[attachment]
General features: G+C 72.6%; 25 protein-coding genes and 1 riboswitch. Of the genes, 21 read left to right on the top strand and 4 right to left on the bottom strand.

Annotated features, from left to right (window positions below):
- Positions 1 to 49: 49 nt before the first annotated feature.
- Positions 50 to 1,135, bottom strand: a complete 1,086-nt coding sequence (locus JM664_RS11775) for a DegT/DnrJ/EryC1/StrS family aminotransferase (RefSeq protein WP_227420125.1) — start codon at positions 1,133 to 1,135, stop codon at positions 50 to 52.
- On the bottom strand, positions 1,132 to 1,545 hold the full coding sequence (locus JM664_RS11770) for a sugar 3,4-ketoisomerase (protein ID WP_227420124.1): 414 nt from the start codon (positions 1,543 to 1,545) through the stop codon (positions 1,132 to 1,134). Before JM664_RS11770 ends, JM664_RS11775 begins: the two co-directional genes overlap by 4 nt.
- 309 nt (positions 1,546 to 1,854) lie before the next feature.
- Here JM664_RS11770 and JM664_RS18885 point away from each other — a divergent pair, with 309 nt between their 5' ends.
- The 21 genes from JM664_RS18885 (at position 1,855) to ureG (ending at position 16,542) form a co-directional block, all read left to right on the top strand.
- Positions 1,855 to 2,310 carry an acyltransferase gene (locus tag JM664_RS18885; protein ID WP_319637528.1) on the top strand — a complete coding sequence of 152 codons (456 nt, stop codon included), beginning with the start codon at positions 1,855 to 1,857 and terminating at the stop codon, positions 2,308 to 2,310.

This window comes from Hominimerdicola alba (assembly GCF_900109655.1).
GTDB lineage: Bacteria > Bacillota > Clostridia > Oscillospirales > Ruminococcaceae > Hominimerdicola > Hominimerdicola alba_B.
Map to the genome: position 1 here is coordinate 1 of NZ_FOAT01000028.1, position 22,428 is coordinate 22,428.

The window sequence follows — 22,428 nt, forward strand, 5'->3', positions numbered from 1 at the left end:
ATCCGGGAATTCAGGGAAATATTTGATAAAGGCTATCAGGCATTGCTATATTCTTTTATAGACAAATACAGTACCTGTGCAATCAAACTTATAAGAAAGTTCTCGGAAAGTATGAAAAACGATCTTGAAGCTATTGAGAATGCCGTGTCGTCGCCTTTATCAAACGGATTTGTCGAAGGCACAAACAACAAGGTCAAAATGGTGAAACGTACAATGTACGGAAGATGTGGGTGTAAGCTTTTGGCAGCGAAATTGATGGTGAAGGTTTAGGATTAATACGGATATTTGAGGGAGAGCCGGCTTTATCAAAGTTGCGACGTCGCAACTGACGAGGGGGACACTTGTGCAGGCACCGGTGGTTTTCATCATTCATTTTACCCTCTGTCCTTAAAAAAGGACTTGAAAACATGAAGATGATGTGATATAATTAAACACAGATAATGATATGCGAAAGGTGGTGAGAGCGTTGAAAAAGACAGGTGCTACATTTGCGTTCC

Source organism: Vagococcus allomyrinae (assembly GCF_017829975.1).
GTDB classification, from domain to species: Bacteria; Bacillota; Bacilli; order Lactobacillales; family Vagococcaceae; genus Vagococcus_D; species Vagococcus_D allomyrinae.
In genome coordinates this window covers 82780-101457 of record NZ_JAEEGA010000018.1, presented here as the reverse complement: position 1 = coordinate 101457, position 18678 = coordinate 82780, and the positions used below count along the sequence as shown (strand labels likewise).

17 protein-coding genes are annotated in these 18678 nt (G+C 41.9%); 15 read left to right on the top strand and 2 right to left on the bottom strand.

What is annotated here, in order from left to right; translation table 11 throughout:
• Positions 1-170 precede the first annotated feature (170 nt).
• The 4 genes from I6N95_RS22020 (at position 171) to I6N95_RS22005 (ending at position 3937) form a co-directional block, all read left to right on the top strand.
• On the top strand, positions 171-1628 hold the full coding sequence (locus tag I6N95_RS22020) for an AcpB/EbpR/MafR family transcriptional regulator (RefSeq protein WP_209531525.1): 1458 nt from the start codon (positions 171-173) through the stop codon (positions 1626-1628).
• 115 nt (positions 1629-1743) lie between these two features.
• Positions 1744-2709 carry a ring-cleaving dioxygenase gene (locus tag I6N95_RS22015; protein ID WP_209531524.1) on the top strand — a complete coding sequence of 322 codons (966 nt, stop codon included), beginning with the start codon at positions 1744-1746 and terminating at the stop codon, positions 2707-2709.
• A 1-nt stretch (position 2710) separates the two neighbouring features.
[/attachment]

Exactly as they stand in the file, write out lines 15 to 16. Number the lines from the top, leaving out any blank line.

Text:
Source organism: Vagococcus allomyrinae (assembly GCF_017829975.1).
GTDB classification, from domain to species: Bacteria; Bacillota; Bacilli; order Lactobacillales; family Vagococcaceae; genus Vagococcus_D; species Vagococcus_D allomyrinae.